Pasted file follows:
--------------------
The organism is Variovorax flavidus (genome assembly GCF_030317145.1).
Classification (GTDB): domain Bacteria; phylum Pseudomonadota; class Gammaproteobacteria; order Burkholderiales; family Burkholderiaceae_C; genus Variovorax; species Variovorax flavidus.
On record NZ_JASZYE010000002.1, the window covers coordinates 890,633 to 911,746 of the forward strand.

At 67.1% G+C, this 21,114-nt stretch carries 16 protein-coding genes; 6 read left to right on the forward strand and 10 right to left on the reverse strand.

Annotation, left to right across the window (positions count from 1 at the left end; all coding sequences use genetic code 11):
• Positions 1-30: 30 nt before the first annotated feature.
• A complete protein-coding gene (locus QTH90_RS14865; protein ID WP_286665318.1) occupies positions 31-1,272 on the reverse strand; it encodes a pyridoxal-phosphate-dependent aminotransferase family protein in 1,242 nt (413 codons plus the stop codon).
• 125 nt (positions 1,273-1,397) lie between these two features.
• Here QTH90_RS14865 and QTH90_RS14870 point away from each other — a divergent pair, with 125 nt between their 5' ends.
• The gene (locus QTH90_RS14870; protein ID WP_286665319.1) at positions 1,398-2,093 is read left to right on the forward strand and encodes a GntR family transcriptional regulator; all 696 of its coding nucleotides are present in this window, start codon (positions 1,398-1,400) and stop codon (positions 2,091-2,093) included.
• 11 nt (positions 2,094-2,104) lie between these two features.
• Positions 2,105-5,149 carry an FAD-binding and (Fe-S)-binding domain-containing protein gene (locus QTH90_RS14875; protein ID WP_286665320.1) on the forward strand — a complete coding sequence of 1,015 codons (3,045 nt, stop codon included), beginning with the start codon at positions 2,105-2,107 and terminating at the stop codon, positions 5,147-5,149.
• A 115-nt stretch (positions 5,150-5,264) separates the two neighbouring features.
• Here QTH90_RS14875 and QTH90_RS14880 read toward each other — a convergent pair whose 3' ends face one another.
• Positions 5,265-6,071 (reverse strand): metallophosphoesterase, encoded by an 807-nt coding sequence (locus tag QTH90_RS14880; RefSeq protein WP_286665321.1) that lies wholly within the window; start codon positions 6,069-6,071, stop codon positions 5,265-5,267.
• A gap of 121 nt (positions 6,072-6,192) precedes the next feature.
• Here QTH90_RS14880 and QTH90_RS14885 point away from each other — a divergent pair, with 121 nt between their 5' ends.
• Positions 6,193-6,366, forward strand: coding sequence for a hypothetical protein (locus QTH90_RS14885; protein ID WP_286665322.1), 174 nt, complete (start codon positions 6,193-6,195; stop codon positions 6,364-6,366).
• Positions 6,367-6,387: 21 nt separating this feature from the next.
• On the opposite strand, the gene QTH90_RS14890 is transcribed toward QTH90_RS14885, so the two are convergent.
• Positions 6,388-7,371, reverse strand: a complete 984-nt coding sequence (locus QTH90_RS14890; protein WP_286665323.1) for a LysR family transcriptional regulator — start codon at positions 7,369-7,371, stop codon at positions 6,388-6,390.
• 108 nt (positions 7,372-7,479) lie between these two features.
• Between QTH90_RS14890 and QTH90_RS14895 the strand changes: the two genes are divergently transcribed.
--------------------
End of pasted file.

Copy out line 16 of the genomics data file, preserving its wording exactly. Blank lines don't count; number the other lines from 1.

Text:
• A gap of 121 nt (positions 6,072-6,192) precedes the next feature.